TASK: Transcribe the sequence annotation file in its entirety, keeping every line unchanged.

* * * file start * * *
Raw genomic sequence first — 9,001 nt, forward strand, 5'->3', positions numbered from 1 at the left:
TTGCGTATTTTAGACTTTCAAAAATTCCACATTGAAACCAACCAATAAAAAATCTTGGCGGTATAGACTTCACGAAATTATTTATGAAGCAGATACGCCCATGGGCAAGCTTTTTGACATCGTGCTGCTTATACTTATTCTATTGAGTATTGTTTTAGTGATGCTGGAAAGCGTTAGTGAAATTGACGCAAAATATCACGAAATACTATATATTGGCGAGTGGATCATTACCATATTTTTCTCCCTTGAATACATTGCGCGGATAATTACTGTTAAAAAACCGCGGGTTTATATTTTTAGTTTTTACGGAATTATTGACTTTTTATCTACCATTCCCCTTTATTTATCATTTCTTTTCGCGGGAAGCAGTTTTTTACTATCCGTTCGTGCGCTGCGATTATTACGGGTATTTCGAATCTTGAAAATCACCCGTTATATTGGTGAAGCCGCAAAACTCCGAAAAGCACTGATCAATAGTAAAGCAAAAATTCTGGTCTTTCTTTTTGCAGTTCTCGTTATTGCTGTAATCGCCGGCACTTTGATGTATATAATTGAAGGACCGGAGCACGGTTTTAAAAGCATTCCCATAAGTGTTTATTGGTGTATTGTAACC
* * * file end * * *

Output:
Raw genomic sequence first — 9,001 nt, forward strand, 5'->3', positions numbered from 1 at the left:
TTGCGTATTTTAGACTTTCAAAAATTCCACATTGAAACCAACCAATAAAAAATCTTGGCGGTATAGACTTCACGAAATTATTTATGAAGCAGATACGCCCATGGGCAAGCTTTTTGACATCGTGCTGCTTATACTTATTCTATTGAGTATTGTTTTAGTGATGCTGGAAAGCGTTAGTGAAATTGACGCAAAATATCACGAAATACTATATATTGGCGAGTGGATCATTACCATATTTTTCTCCCTTGAATACATTGCGCGGATAATTACTGTTAAAAAACCGCGGGTTTATATTTTTAGTTTTTACGGAATTATTGACTTTTTATCTACCATTCCCCTTTATTTATCATTTCTTTTCGCGGGAAGCAGTTTTTTACTATCCGTTCGTGCGCTGCGATTATTACGGGTATTTCGAATCTTGAAAATCACCCGTTATATTGGTGAAGCCGCAAAACTCCGAAAAGCACTGATCAATAGTAAAGCAAAAATTCTGGTCTTTCTTTTTGCAGTTCTCGTTATTGCTGTAATCGCCGGCACTTTGATGTATATAATTGAAGGACCGGAGCACGGTTTTAAAAGCATTCCCATAAGTGTTTATTGGTGTATTGTAACC